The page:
The cloning process associates a directory on your local machine with a repository hosted on a server (such as GitHub). As part of the cloning process, you will specify where on your computer you wish to store the repository's files and information, and Git will then copy the repository into that location. As part of this process, it will create a hidden directory called “.git” inside the repository folder that is used by Git to keep track of all your local changes. This is a key piece of how the versioning system works.

To clone the sample repository, you will first need to decide on a location on your local drive where you want to keep your repository. A professional developer is usually working on or referencing many different projects that can be stored in many different repositories. Because of this, most developers create a top-level folder (often referred to as a root directory) that will contain all of the repositories you have cloned. This makes it quick and convenient to find the various repositories you are working on.

Steps to Clone the Sample Repository

First, create a folder where you will store all your coding projects (i.e. repos or projects). In the terminal, you can do so with this command:

$ mkdir projects

Then cd into your new folder:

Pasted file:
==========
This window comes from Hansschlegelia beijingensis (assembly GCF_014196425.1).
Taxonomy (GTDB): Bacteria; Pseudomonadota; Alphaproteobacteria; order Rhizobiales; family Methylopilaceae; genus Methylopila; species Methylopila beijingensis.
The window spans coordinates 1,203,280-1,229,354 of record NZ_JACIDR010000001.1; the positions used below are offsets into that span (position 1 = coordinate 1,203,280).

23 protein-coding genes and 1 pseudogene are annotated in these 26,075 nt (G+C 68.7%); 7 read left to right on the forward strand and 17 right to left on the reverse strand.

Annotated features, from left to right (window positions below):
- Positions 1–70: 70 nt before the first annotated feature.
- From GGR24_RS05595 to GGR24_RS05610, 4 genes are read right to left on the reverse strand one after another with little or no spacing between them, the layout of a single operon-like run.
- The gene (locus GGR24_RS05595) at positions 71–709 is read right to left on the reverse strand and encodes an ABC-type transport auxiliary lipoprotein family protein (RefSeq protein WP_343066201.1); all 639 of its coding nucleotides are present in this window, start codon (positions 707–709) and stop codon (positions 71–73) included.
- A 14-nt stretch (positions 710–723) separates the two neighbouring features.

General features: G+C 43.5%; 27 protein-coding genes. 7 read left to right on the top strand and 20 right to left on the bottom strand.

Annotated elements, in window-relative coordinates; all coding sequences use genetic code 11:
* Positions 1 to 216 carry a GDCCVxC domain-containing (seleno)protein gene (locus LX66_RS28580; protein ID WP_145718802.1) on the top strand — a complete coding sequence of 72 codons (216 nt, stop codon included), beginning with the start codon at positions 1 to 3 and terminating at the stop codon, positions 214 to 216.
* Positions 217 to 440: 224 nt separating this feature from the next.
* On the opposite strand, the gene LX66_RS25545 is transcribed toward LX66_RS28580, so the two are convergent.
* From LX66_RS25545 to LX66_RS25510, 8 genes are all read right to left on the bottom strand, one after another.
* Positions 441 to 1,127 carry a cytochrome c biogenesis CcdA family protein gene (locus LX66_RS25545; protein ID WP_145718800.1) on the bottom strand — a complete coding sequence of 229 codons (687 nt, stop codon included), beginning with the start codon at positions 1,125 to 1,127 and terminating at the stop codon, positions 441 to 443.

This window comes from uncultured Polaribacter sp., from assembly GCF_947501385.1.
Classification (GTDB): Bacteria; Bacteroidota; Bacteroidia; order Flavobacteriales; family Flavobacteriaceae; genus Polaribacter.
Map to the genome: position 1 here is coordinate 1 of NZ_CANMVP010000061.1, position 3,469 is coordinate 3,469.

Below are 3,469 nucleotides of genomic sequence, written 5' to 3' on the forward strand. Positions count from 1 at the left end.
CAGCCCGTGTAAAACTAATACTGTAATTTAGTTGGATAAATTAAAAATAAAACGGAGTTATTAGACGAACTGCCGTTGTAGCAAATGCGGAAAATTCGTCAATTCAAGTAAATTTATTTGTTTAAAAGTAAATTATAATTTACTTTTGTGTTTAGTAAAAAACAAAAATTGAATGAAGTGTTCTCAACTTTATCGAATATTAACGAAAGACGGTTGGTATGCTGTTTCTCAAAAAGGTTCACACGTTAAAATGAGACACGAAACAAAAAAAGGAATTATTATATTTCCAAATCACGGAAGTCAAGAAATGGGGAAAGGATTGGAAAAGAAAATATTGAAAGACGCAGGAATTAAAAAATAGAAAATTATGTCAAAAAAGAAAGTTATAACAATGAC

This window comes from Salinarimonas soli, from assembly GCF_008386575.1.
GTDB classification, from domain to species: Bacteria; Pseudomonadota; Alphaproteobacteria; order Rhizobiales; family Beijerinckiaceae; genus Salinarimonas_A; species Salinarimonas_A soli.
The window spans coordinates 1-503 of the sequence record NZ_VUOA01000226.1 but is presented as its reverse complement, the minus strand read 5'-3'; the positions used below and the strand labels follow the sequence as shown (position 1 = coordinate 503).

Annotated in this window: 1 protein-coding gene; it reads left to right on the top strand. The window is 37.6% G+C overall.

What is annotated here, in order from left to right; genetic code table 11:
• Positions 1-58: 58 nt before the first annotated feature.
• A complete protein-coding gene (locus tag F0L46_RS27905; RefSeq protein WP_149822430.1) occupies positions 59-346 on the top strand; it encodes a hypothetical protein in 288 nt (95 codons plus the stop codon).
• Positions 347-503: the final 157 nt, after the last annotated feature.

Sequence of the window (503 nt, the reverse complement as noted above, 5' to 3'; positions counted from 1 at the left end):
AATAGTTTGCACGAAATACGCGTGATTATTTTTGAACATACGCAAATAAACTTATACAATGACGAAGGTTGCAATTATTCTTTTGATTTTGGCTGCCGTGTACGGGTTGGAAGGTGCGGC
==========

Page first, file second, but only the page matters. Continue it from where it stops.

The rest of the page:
$ cd projects

Here are some links with more information on the mkdir and cd commands.

Now, we can clone the sample repository from GitHub to your local machine. You can see this repository here:

This is a public repository, so anyone can see it.

On that page, you should see both a index.html and file.

To clone the repository, make sure you're inside the directory you created and run the following command:

$ git clone

You should now see a directory called intro-to-git in your folder. The default behavior of the git clone command is to create a subfolder with the same name as the repository in your current directory and copy the files from the server source into that directory. 

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Further reading

How To Use Git: A Reference Guide

Setting up Gridsome with GitLab, NetlifyCMS and Netlify

Basic Git/GitHub Cheat Sheet

Getting Started Faster with Git and GitHub

#git #github

An Introduction to Git
11.05 GEEK